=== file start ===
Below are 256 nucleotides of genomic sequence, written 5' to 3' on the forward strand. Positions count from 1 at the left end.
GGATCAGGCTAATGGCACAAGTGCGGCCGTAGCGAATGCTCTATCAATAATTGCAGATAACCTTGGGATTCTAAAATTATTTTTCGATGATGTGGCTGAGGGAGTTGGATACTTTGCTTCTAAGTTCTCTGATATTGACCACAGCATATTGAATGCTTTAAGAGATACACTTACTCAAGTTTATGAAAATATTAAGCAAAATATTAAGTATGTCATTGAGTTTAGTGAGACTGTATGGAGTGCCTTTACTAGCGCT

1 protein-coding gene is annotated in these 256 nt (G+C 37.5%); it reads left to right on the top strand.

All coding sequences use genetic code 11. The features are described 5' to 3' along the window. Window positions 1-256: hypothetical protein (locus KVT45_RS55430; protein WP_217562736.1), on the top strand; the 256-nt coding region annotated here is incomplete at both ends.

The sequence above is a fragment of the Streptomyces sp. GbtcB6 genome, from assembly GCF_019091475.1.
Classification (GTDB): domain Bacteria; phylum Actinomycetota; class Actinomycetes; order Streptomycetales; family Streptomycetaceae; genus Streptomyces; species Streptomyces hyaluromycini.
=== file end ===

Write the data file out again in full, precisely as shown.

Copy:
Below are 256 nucleotides of genomic sequence, written 5' to 3' on the forward strand. Positions count from 1 at the left end.
GGATCAGGCTAATGGCACAAGTGCGGCCGTAGCGAATGCTCTATCAATAATTGCAGATAACCTTGGGATTCTAAAATTATTTTTCGATGATGTGGCTGAGGGAGTTGGATACTTTGCTTCTAAGTTCTCTGATATTGACCACAGCATATTGAATGCTTTAAGAGATACACTTACTCAAGTTTATGAAAATATTAAGCAAAATATTAAGTATGTCATTGAGTTTAGTGAGACTGTATGGAGTGCCTTTACTAGCGCT

1 protein-coding gene is annotated in these 256 nt (G+C 37.5%); it reads left to right on the top strand.

All coding sequences use genetic code 11. The features are described 5' to 3' along the window. Window positions 1-256: hypothetical protein (locus KVT45_RS55430; protein WP_217562736.1), on the top strand; the 256-nt coding region annotated here is incomplete at both ends.

The sequence above is a fragment of the Streptomyces sp. GbtcB6 genome, from assembly GCF_019091475.1.
Classification (GTDB): domain Bacteria; phylum Actinomycetota; class Actinomycetes; order Streptomycetales; family Streptomycetaceae; genus Streptomyces; species Streptomyces hyaluromycini.